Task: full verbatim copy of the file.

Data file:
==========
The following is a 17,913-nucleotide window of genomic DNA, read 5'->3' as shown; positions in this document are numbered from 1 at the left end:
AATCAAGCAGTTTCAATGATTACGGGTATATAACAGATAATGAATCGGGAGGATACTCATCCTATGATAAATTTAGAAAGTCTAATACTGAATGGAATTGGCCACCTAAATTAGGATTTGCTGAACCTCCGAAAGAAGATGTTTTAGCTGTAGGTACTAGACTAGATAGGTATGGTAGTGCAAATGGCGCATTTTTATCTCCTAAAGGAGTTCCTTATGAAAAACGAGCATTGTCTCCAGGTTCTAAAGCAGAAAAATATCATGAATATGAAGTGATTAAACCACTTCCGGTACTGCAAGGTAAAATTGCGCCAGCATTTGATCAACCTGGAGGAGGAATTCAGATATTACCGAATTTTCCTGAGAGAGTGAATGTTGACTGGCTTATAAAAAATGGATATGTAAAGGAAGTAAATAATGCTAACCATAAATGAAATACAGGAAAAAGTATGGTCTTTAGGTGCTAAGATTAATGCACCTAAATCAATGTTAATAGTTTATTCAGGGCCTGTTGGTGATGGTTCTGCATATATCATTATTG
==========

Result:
The following is a 17,913-nucleotide window of genomic DNA, read 5'->3' as shown; positions in this document are numbered from 1 at the left end:
AATCAAGCAGTTTCAATGATTACGGGTATATAACAGATAATGAATCGGGAGGATACTCATCCTATGATAAATTTAGAAAGTCTAATACTGAATGGAATTGGCCACCTAAATTAGGATTTGCTGAACCTCCGAAAGAAGATGTTTTAGCTGTAGGTACTAGACTAGATAGGTATGGTAGTGCAAATGGCGCATTTTTATCTCCTAAAGGAGTTCCTTATGAAAAACGAGCATTGTCTCCAGGTTCTAAAGCAGAAAAATATCATGAATATGAAGTGATTAAACCACTTCCGGTACTGCAAGGTAAAATTGCGCCAGCATTTGATCAACCTGGAGGAGGAATTCAGATATTACCGAATTTTCCTGAGAGAGTGAATGTTGACTGGCTTATAAAAAATGGATATGTAAAGGAAGTAAATAATGCTAACCATAAATGAAATACAGGAAAAAGTATGGTCTTTAGGTGCTAAGATTAATGCACCTAAATCAATGTTAATAGTTTATTCAGGGCCTGTTGGTGATGGTTCTGCATATATCATTATTG